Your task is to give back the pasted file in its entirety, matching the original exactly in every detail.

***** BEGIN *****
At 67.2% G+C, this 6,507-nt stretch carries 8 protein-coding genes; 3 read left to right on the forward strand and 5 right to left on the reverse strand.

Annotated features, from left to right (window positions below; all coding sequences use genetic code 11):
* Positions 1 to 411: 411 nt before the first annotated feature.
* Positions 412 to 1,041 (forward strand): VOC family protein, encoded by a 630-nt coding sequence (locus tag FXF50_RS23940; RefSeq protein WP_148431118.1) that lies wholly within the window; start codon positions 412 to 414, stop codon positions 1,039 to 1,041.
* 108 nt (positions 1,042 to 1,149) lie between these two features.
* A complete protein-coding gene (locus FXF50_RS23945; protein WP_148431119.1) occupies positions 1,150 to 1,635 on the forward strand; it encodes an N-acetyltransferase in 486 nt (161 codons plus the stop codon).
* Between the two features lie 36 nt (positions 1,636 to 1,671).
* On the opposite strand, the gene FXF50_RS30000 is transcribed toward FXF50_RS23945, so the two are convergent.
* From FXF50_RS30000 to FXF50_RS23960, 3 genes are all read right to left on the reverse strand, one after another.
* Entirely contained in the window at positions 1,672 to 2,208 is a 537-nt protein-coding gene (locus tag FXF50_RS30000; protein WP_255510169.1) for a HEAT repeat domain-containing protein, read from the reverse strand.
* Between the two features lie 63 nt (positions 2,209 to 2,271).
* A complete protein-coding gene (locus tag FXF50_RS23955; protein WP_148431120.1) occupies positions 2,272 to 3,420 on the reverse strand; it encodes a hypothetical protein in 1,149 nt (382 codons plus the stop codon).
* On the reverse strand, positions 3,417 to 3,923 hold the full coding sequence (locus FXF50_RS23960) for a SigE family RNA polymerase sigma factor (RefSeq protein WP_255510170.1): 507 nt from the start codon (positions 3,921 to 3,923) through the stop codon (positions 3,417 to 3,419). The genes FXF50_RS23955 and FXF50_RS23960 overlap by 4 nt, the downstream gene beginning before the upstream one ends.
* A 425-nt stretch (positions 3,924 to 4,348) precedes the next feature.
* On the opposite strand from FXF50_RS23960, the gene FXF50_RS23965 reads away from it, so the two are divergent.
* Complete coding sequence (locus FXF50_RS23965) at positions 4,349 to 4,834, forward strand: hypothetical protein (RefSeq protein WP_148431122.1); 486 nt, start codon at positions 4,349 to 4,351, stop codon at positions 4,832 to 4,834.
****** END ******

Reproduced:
At 67.2% G+C, this 6,507-nt stretch carries 8 protein-coding genes; 3 read left to right on the forward strand and 5 right to left on the reverse strand.

Annotated features, from left to right (window positions below; all coding sequences use genetic code 11):
* Positions 1 to 411: 411 nt before the first annotated feature.
* Positions 412 to 1,041 (forward strand): VOC family protein, encoded by a 630-nt coding sequence (locus tag FXF50_RS23940; RefSeq protein WP_148431118.1) that lies wholly within the window; start codon positions 412 to 414, stop codon positions 1,039 to 1,041.
* 108 nt (positions 1,042 to 1,149) lie between these two features.
* A complete protein-coding gene (locus FXF50_RS23945; protein WP_148431119.1) occupies positions 1,150 to 1,635 on the forward strand; it encodes an N-acetyltransferase in 486 nt (161 codons plus the stop codon).
* Between the two features lie 36 nt (positions 1,636 to 1,671).
* On the opposite strand, the gene FXF50_RS30000 is transcribed toward FXF50_RS23945, so the two are convergent.
* From FXF50_RS30000 to FXF50_RS23960, 3 genes are all read right to left on the reverse strand, one after another.
* Entirely contained in the window at positions 1,672 to 2,208 is a 537-nt protein-coding gene (locus tag FXF50_RS30000; protein WP_255510169.1) for a HEAT repeat domain-containing protein, read from the reverse strand.
* Between the two features lie 63 nt (positions 2,209 to 2,271).
* A complete protein-coding gene (locus tag FXF50_RS23955; protein WP_148431120.1) occupies positions 2,272 to 3,420 on the reverse strand; it encodes a hypothetical protein in 1,149 nt (382 codons plus the stop codon).
* On the reverse strand, positions 3,417 to 3,923 hold the full coding sequence (locus FXF50_RS23960) for a SigE family RNA polymerase sigma factor (RefSeq protein WP_255510170.1): 507 nt from the start codon (positions 3,921 to 3,923) through the stop codon (positions 3,417 to 3,419). The genes FXF50_RS23955 and FXF50_RS23960 overlap by 4 nt, the downstream gene beginning before the upstream one ends.
* A 425-nt stretch (positions 3,924 to 4,348) precedes the next feature.
* On the opposite strand from FXF50_RS23960, the gene FXF50_RS23965 reads away from it, so the two are divergent.
* Complete coding sequence (locus FXF50_RS23965) at positions 4,349 to 4,834, forward strand: hypothetical protein (RefSeq protein WP_148431122.1); 486 nt, start codon at positions 4,349 to 4,351, stop codon at positions 4,832 to 4,834.